And so was the love that replaced racial and ethnic hatred in my heart. Hours of daily Bible reading fed these changes and helped fuel the beginnings of spiritual transformation. It also stimulated the desire for a deeper understanding of the Christian faith and an interest in theology and apologetics. It was here that I first encountered the works of C.S. Lewis — books such as Mere Christianity, Miracles, The Problem of Pain, among others. The works of Lewis were formative in my thinking and would continue to be so for many years to come. Other writers also had a major impact on me — Louis Berkhof, Martyn Lloyd-Jones, J.I. Packer, John Stott, Andrew Murray, Thomas à Kempis, and Dietrich Bonhoeffer, to name a few. Two years of extensive daily Bible reading and the study of Christian classics helped me develop a solid foundation in the faith.
Fast forwarding a bit, after serving eight years in prison, a near miraculous set of circumstances opened the door for me to be released from prison to attend the University of Mississippi. At the age of twenty-nine, I was now eager to prepare myself to serve God in some way, and I gave myself to my studies with diligence. I also became part of a good church, where I could experience weekly worship, teaching, and fellowship. This helped accelerate my spiritual growth. Later I moved to the Washington, D.C., area and eventually went to seminary, earning a master’s degree and later a doctoral degree. Along the way, doors opened for me to serve God in campus ministry, then pastoral ministry, and finally at the C.S. Lewis Institute.
It has been almost fifty years since I met Jesus in that prison cell. Over those years, God has been steadily working in my life, helping me to change — to become more like Jesus. It hasn’t been quick, and it hasn’t always been easy. There have been temptations, trials and tribulations, some of which I overcame and others I failed. There have been ups and downs, twists and turns along the way. And there have been painful sorrows to endure. But through it all, there have been many joys and blessings from God’s generous hand. His grace has truly been sufficient for me. And He has patiently, lovingly kept calling me to “come further up, come further in.” I still have a long way to go, for it is a lifelong journey, but I am thankful for the progress made thus far by God’s grace. That is why I can say without hesitation that spiritual transformation is certainly possible. Not only is it possible; it is unquestionably God’s agenda for each of His children, for He intends that we “be conformed to the image of his Son” (Rom. 8:29).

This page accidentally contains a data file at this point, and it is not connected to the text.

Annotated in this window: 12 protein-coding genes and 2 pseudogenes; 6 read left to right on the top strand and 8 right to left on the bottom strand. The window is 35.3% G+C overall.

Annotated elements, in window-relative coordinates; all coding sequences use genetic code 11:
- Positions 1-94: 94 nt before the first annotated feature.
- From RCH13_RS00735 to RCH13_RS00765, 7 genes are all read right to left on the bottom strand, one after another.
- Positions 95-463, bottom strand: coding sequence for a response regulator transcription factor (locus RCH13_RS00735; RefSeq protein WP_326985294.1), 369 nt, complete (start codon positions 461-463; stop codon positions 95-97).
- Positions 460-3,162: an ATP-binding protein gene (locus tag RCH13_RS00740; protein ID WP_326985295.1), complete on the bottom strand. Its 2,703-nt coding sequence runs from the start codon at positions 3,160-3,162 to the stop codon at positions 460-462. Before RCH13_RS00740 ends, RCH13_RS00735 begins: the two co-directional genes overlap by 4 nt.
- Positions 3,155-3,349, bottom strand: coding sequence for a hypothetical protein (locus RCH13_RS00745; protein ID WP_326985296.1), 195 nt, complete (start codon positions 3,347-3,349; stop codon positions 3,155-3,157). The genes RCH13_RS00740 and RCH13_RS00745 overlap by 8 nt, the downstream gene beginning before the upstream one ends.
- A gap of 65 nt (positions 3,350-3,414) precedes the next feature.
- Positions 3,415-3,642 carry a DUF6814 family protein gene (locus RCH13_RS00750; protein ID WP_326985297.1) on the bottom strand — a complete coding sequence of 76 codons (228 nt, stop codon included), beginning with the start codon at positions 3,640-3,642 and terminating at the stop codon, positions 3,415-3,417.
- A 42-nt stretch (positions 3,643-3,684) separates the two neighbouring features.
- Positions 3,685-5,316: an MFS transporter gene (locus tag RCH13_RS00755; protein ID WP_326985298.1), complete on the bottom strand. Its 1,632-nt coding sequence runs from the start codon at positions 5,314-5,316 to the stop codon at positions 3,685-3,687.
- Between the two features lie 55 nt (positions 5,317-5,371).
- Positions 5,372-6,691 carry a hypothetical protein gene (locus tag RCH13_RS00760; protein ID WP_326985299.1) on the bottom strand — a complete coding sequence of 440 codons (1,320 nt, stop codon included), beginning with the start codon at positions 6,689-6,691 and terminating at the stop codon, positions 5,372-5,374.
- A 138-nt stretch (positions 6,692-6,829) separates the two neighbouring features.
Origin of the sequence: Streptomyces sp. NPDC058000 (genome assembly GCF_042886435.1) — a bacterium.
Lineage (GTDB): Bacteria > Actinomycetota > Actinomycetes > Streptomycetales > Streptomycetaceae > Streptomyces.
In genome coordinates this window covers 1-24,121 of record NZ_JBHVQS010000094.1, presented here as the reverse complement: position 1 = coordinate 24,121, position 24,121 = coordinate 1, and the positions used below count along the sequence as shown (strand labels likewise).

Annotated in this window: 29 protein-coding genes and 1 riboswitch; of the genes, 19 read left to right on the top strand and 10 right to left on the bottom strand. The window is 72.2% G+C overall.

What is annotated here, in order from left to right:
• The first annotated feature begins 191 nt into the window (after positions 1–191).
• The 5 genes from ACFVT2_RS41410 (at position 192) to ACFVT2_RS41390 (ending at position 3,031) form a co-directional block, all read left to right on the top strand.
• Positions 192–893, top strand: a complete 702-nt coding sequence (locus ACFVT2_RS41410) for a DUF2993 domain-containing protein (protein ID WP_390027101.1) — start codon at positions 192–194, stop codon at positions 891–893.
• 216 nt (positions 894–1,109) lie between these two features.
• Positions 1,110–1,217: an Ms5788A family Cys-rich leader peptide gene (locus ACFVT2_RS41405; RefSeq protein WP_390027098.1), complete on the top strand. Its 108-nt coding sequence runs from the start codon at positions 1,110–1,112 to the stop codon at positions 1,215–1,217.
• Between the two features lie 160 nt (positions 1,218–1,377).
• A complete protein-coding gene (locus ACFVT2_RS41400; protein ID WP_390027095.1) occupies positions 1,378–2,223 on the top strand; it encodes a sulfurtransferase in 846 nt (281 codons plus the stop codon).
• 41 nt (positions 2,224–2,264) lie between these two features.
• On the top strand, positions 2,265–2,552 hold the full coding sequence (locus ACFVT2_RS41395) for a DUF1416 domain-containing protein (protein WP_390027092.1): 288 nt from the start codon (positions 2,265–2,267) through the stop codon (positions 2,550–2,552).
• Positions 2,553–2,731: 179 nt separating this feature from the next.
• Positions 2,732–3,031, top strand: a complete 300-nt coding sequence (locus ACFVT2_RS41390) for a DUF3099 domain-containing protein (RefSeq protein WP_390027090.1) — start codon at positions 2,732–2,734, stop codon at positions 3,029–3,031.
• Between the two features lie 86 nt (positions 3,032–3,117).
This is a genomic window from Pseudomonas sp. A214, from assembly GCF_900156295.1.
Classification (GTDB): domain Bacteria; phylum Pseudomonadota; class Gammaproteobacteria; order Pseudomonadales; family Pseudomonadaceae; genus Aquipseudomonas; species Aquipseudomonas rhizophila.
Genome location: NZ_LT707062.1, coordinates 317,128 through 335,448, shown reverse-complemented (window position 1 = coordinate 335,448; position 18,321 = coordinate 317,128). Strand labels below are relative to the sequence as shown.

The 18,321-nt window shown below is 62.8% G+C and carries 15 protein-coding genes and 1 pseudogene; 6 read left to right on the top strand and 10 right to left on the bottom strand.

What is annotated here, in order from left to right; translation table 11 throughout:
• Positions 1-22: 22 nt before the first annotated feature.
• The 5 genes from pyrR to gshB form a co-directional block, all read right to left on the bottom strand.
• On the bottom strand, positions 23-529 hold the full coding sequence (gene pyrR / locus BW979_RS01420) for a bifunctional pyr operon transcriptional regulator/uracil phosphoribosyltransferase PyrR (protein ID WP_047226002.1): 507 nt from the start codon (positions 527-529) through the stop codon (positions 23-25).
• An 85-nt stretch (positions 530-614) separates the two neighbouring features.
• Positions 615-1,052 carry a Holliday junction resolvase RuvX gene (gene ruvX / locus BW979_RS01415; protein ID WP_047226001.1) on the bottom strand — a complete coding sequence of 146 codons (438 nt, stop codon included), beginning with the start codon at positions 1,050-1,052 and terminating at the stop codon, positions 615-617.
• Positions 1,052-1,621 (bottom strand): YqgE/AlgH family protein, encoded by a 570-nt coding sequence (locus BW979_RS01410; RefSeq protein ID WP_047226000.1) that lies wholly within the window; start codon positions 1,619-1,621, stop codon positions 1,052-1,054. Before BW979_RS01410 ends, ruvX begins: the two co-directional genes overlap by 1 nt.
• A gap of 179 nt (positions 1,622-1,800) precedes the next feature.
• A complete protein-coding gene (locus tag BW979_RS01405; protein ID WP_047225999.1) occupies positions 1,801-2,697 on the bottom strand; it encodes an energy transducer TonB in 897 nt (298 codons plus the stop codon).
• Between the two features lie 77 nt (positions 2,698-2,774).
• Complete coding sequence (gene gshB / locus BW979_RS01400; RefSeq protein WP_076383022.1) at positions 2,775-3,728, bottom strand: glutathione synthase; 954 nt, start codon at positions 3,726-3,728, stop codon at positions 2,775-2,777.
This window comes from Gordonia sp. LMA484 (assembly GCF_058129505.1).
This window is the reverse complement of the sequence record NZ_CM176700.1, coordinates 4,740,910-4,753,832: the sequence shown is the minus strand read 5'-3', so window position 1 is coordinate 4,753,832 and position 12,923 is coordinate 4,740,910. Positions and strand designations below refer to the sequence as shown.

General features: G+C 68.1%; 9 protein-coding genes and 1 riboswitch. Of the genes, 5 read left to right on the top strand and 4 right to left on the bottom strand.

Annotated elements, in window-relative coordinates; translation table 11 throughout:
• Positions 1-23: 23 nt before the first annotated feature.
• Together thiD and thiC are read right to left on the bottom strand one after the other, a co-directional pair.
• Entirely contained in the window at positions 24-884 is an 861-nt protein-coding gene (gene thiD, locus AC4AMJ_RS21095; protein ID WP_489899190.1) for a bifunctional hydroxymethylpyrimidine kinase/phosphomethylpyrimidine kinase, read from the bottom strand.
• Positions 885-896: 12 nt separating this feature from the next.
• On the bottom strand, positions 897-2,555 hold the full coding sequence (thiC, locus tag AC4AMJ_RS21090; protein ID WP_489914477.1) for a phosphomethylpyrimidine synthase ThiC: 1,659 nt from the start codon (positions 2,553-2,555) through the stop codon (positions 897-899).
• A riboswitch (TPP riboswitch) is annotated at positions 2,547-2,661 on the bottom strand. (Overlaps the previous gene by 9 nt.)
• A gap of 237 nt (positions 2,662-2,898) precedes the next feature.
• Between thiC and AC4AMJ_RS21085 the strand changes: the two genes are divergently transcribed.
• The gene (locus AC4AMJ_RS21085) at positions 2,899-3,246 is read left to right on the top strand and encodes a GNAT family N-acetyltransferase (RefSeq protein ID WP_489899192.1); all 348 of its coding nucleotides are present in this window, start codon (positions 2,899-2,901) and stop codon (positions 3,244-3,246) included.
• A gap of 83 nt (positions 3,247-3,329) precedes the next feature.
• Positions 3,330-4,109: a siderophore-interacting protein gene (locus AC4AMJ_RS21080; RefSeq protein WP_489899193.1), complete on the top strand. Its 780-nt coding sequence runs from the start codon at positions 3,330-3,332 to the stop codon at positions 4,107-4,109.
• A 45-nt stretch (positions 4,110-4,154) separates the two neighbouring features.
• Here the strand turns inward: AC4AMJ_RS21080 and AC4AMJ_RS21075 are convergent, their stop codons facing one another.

So in spite of the challenges and difficulties of the transformation process,
we do not lose heart. Though our outer self is wasting away, our inner self is being renewed day by day. For this light momentary affliction is preparing for us an eternal weight of glory beyond all comparison, as we look not to the things that are seen but to the things that are unseen. For the things that are seen are transient, but the things that are unseen are eternal. (2 Cor. 4:17–18)